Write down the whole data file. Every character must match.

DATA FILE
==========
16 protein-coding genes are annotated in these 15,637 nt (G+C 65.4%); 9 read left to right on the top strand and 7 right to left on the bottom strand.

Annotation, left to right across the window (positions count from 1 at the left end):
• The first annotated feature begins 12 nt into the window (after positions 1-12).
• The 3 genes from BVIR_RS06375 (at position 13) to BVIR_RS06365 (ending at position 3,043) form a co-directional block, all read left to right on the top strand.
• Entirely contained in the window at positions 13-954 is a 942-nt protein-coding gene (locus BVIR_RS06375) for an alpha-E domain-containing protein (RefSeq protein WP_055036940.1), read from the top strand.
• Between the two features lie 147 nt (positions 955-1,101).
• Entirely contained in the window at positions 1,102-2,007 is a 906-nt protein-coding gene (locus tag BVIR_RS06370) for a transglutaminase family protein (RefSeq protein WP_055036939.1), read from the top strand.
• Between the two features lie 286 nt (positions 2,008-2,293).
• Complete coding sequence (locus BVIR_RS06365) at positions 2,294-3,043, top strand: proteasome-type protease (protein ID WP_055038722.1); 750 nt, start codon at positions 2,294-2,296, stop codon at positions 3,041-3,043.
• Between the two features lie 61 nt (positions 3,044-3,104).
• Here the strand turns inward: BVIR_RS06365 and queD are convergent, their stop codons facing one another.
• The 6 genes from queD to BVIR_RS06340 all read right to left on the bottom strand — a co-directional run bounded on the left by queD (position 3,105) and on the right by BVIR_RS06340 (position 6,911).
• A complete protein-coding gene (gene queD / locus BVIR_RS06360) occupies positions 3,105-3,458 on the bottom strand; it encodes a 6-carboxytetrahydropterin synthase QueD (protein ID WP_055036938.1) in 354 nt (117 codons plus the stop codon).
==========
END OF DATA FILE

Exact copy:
16 protein-coding genes are annotated in these 15,637 nt (G+C 65.4%); 9 read left to right on the top strand and 7 right to left on the bottom strand.

Annotation, left to right across the window (positions count from 1 at the left end):
• The first annotated feature begins 12 nt into the window (after positions 1-12).
• The 3 genes from BVIR_RS06375 (at position 13) to BVIR_RS06365 (ending at position 3,043) form a co-directional block, all read left to right on the top strand.
• Entirely contained in the window at positions 13-954 is a 942-nt protein-coding gene (locus BVIR_RS06375) for an alpha-E domain-containing protein (RefSeq protein WP_055036940.1), read from the top strand.
• Between the two features lie 147 nt (positions 955-1,101).
• Entirely contained in the window at positions 1,102-2,007 is a 906-nt protein-coding gene (locus tag BVIR_RS06370) for a transglutaminase family protein (RefSeq protein WP_055036939.1), read from the top strand.
• Between the two features lie 286 nt (positions 2,008-2,293).
• Complete coding sequence (locus BVIR_RS06365) at positions 2,294-3,043, top strand: proteasome-type protease (protein ID WP_055038722.1); 750 nt, start codon at positions 2,294-2,296, stop codon at positions 3,041-3,043.
• Between the two features lie 61 nt (positions 3,044-3,104).
• Here the strand turns inward: BVIR_RS06365 and queD are convergent, their stop codons facing one another.
• The 6 genes from queD to BVIR_RS06340 all read right to left on the bottom strand — a co-directional run bounded on the left by queD (position 3,105) and on the right by BVIR_RS06340 (position 6,911).
• A complete protein-coding gene (gene queD / locus BVIR_RS06360) occupies positions 3,105-3,458 on the bottom strand; it encodes a 6-carboxytetrahydropterin synthase QueD (protein ID WP_055036938.1) in 354 nt (117 codons plus the stop codon).